where substr(ksppinm,1,1) = ‘_’;
Applies to: Oracle Server – Enterprise Edition – Version: 220.127.116.11.0
This problem can occur on any platform.
When NLS_LANGUAGE is set to ENGLISH and NLS_TERRITORY is set to AUSTRALIA, the text related to Archival messages are not displayed. The following contents are shown in the Alert log :
Oracle Flashback Query allows users to see a consistent view of the database as it was at a point in the past. This functionality allows comparative reporting over time and recovery from logical corruptions.
Traditionally, performing a function on an indexed column in the where clause of a query guaranteed an index would not be used. Oracle 8i introduced Function Based Indexes to counter this problem. Rather than indexing a column, you index the function on that column, storing the product of the function, not the original column data. When a query is passed to the server that could benefit from that index, the query is rewritten to allow the index to be used. The following code samples give an example of the use of Function Based Indexes:
You have to periodically check your indexes to see if they become skewed and, therefore, good candidates for rebuild.
Index monitoring could be initiated and stopped using ALTER INDEX syntax shown below.
Let’s create a virtual index
07:59:12 orcl> create index hr.emp2_emp_id_virtual on hr.employees2(employee_id) nosegment;
Choose the join order that gives you least number of rows to be joined to the other tables. That is, if you’re joining three tables, the one with the more restrictive filter should be joined first to one of the other two tables.
Here is a situation, This afternoon I have seen my CPU hitting through the roof on a Live system. There are about 6 Oracle instances and one is chewing more than 90% of CPU time.
SET LINESIZE 145
SET PAGESIZE 9999
COLUMN sid FORMAT 999 HEADING ‘SID’
COLUMN oracle_username FORMAT a12 HEADING ‘Oracle User’ JUSTIFY right
COLUMN os_username FORMAT a9 HEADING ‘O/S User’ JUSTIFY right
COLUMN session_program FORMAT a18 HEADING ‘Session Program’ TRUNC
COLUMN session_machine FORMAT a8 HEADING ‘Machine’ JUSTIFY right TRUNC
COLUMN session_pga_memory FORMAT 9,999,999,999 HEADING ‘PGA Memory’
COLUMN session_pga_memory_max FORMAT 9,999,999,999 HEADING ‘PGA Memory Max’
COLUMN session_uga_memory FORMAT 9,999,999,999 HEADING ‘UGA Memory’
COLUMN session_uga_memory_max FORMAT 9,999,999,999 HEADING ‘UGA Memory MAX’
The following scripts must be run as a user with SYSDBA privilege:
* SPCREATE.SQL: Creates entire Statspack environment (calls SPCUSR.SQL, SPCTAB.SQL, SPCPKG.SQL) * SPDROP.SQL: Drops entire Statspack environment (calls SPDTAB.SQL, SPDUSR.SQL)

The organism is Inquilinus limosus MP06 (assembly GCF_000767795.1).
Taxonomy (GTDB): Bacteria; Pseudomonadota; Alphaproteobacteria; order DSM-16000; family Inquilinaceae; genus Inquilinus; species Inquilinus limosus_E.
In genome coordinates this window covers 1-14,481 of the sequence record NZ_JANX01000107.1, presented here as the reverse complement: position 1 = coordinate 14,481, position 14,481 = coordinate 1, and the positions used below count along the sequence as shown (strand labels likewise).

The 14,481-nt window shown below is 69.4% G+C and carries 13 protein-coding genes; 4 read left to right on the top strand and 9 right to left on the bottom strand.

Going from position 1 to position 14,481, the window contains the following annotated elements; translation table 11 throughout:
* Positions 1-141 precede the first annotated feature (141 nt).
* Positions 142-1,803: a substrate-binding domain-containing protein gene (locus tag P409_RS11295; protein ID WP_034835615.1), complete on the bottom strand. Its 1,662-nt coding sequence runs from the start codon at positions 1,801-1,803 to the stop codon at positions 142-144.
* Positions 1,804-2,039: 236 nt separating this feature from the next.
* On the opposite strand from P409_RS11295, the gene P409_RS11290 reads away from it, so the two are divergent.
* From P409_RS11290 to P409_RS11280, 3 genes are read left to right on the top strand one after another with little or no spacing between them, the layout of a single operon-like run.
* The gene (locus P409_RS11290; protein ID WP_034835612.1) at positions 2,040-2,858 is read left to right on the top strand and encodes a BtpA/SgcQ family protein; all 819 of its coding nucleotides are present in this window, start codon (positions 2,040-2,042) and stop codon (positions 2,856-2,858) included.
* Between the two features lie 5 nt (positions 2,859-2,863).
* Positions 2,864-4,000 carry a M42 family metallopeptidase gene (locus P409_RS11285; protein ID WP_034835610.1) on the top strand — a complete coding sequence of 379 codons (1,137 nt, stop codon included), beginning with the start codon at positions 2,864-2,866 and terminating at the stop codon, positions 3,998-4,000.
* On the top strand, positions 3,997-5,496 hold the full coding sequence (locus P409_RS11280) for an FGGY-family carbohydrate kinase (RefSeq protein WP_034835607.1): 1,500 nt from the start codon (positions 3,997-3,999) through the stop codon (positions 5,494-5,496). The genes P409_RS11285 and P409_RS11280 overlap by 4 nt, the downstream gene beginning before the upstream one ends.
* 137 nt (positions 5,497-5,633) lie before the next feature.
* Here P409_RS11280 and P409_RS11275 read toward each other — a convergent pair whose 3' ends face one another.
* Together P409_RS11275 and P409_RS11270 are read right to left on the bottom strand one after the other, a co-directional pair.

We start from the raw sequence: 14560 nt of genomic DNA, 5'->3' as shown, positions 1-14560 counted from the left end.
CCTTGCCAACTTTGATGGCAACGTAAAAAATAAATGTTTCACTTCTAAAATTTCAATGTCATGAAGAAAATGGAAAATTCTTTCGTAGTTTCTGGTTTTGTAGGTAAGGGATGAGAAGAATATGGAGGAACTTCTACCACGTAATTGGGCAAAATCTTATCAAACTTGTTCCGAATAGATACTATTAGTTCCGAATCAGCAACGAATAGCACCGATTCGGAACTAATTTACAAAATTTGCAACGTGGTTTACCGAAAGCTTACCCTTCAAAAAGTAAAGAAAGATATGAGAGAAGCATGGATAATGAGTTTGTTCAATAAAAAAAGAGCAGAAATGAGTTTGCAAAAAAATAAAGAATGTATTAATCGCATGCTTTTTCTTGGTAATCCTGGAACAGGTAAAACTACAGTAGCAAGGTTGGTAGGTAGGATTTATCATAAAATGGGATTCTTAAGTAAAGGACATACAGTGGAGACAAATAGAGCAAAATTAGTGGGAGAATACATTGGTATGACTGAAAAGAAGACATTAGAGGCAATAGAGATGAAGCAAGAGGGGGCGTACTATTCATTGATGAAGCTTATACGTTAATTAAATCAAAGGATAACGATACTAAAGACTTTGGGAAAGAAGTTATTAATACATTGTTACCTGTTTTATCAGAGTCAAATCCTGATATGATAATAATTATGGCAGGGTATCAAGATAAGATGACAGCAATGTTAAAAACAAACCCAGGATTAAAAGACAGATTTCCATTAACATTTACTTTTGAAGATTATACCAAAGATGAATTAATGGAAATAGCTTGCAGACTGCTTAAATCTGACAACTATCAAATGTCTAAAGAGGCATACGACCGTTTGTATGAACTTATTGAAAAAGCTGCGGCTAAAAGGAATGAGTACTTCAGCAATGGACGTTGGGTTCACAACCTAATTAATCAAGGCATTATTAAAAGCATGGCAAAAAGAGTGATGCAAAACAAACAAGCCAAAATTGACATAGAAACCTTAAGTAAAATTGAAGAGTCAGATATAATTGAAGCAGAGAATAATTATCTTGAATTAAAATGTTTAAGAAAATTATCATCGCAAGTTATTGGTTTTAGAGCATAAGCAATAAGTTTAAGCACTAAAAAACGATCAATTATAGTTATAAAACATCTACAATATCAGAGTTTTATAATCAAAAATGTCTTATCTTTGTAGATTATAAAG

We often get thousands of replication conflits/errors at current system. A resolution is generally looking at EM console and resolving each error manually. Please see examples below.
1. Enable trace at instance level
Put the following line in init.ora. It will enable trace for all sessions and the background
Reason : Active x’actions running on the table space
Locate SQL_TEXT and Session Address running alter Tablspace Command Read more…
Using the DIFFERENCES Procedure
The DIFFERENCES procedure compares two replicas of a table, and determines all rows in the first replica that are not in the second and all rows in the second that are not in the first. The output of this procedure is stored in two user-created tables. The first table stores the values of the missing rows, and the second table is used to indicate which site contains each row.
SQL> desc v$mystat
Name Null? Type
—————————————– ——– —————————-
To strop replication and not to place a system into read only status please execute following steps.
Replication Packages/Triggers Missing at new site : ORA-04067: stored procedure OBJECT_NAME$RP does not exist
I built a 6 node cluster using notes at http://www.oracledbasupport.co.uk/adding-a-new-master-node-in-an-existing-multi-master-cluster/
SELECT substr(DBLINK,1,25), AVG_LATENCY “Average Latency”
WHERE upper(DBLINK) like ‘&1′;
SQL will dispaly rate of x’actions entering at DEFTRAN Queue for last Hour
SQL> select to_char(trunc(start_time,’MI’),’DD-MON-YY HH24:MI:SS’),count(*) from deftran where start_time > sysdate -(1/24)
group by to_char(trunc(start_time,’MI’),’DD-MON-YY HH24:MI:SS’)
order by 1 desc
SELECT DECODE(TXNS_ENQUEUED, 0, ‘No Transactions Enqueued’,
(CALLS_ENQUEUED / TXNS_ENQUEUED)) “Average Number of Row Changes”
FROM V$REPLQUEUE; Read more…